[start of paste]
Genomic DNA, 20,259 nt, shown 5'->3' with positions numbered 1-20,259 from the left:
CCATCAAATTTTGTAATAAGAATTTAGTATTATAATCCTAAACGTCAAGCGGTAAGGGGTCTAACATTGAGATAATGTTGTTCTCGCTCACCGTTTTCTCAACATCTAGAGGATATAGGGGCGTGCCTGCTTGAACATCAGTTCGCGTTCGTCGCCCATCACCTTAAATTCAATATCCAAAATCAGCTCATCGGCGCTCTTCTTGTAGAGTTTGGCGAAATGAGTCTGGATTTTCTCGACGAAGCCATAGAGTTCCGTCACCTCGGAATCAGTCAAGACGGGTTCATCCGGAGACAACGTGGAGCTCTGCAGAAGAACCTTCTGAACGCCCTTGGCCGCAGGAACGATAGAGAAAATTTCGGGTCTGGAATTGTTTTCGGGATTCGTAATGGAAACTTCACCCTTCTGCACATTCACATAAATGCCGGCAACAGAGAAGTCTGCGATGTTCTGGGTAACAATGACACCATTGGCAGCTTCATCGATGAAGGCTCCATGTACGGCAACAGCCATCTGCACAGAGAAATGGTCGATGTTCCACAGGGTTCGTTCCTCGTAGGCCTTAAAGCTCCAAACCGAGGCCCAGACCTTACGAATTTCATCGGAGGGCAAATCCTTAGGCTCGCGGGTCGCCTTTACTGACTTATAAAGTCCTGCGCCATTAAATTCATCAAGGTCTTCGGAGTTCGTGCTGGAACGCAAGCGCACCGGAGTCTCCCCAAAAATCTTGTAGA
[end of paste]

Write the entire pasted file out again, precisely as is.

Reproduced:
Genomic DNA, 20,259 nt, shown 5'->3' with positions numbered 1-20,259 from the left:
CCATCAAATTTTGTAATAAGAATTTAGTATTATAATCCTAAACGTCAAGCGGTAAGGGGTCTAACATTGAGATAATGTTGTTCTCGCTCACCGTTTTCTCAACATCTAGAGGATATAGGGGCGTGCCTGCTTGAACATCAGTTCGCGTTCGTCGCCCATCACCTTAAATTCAATATCCAAAATCAGCTCATCGGCGCTCTTCTTGTAGAGTTTGGCGAAATGAGTCTGGATTTTCTCGACGAAGCCATAGAGTTCCGTCACCTCGGAATCAGTCAAGACGGGTTCATCCGGAGACAACGTGGAGCTCTGCAGAAGAACCTTCTGAACGCCCTTGGCCGCAGGAACGATAGAGAAAATTTCGGGTCTGGAATTGTTTTCGGGATTCGTAATGGAAACTTCACCCTTCTGCACATTCACATAAATGCCGGCAACAGAGAAGTCTGCGATGTTCTGGGTAACAATGACACCATTGGCAGCTTCATCGATGAAGGCTCCATGTACGGCAACAGCCATCTGCACAGAGAAATGGTCGATGTTCCACAGGGTTCGTTCCTCGTAGGCCTTAAAGCTCCAAACCGAGGCCCAGACCTTACGAATTTCATCGGAGGGCAAATCCTTAGGCTCGCGGGTCGCCTTTACTGACTTATAAAGTCCTGCGCCATTAAATTCATCAAGGTCTTCGGAGTTCGTGCTGGAACGCAAGCGCACCGGAGTCTCCCCAAAAATCTTGTAGA